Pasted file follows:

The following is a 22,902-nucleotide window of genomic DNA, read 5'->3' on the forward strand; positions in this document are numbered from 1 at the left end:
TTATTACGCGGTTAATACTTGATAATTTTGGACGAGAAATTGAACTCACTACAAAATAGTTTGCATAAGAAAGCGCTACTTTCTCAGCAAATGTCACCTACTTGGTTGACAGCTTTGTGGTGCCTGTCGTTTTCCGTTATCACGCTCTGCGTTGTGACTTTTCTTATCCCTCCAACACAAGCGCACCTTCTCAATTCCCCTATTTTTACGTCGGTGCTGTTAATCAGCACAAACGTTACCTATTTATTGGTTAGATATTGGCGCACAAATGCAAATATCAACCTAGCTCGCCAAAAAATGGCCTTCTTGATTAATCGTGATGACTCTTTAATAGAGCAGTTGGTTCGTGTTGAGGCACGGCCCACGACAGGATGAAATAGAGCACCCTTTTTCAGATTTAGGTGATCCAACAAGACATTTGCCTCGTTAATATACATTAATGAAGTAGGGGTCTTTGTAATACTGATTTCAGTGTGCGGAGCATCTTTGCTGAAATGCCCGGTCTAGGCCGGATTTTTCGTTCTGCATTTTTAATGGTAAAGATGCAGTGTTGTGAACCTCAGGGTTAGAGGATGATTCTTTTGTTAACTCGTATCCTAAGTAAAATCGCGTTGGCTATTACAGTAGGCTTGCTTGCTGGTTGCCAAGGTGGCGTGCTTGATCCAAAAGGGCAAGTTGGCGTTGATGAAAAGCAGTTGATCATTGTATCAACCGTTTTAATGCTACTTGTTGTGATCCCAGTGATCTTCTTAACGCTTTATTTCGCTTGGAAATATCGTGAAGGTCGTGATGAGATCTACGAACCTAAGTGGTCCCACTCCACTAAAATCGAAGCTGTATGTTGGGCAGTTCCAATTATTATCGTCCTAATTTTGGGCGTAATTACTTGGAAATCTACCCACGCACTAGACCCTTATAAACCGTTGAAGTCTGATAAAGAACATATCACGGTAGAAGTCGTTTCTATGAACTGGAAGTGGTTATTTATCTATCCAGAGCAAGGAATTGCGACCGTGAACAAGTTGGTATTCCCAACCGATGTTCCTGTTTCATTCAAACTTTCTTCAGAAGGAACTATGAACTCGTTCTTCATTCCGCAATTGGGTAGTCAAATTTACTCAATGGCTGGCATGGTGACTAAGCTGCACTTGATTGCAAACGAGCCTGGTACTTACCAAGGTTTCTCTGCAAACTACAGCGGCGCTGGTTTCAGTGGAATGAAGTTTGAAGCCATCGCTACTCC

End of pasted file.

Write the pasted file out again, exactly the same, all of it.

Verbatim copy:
The following is a 22,902-nucleotide window of genomic DNA, read 5'->3' on the forward strand; positions in this document are numbered from 1 at the left end:
TTATTACGCGGTTAATACTTGATAATTTTGGACGAGAAATTGAACTCACTACAAAATAGTTTGCATAAGAAAGCGCTACTTTCTCAGCAAATGTCACCTACTTGGTTGACAGCTTTGTGGTGCCTGTCGTTTTCCGTTATCACGCTCTGCGTTGTGACTTTTCTTATCCCTCCAACACAAGCGCACCTTCTCAATTCCCCTATTTTTACGTCGGTGCTGTTAATCAGCACAAACGTTACCTATTTATTGGTTAGATATTGGCGCACAAATGCAAATATCAACCTAGCTCGCCAAAAAATGGCCTTCTTGATTAATCGTGATGACTCTTTAATAGAGCAGTTGGTTCGTGTTGAGGCACGGCCCACGACAGGATGAAATAGAGCACCCTTTTTCAGATTTAGGTGATCCAACAAGACATTTGCCTCGTTAATATACATTAATGAAGTAGGGGTCTTTGTAATACTGATTTCAGTGTGCGGAGCATCTTTGCTGAAATGCCCGGTCTAGGCCGGATTTTTCGTTCTGCATTTTTAATGGTAAAGATGCAGTGTTGTGAACCTCAGGGTTAGAGGATGATTCTTTTGTTAACTCGTATCCTAAGTAAAATCGCGTTGGCTATTACAGTAGGCTTGCTTGCTGGTTGCCAAGGTGGCGTGCTTGATCCAAAAGGGCAAGTTGGCGTTGATGAAAAGCAGTTGATCATTGTATCAACCGTTTTAATGCTACTTGTTGTGATCCCAGTGATCTTCTTAACGCTTTATTTCGCTTGGAAATATCGTGAAGGTCGTGATGAGATCTACGAACCTAAGTGGTCCCACTCCACTAAAATCGAAGCTGTATGTTGGGCAGTTCCAATTATTATCGTCCTAATTTTGGGCGTAATTACTTGGAAATCTACCCACGCACTAGACCCTTATAAACCGTTGAAGTCTGATAAAGAACATATCACGGTAGAAGTCGTTTCTATGAACTGGAAGTGGTTATTTATCTATCCAGAGCAAGGAATTGCGACCGTGAACAAGTTGGTATTCCCAACCGATGTTCCTGTTTCATTCAAACTTTCTTCAGAAGGAACTATGAACTCGTTCTTCATTCCGCAATTGGGTAGTCAAATTTACTCAATGGCTGGCATGGTGACTAAGCTGCACTTGATTGCAAACGAGCCTGGTACTTACCAAGGTTTCTCTGCAAACTACAGCGGCGCTGGTTTCAGTGGAATGAAGTTTGAAGCCATCGCTACTCC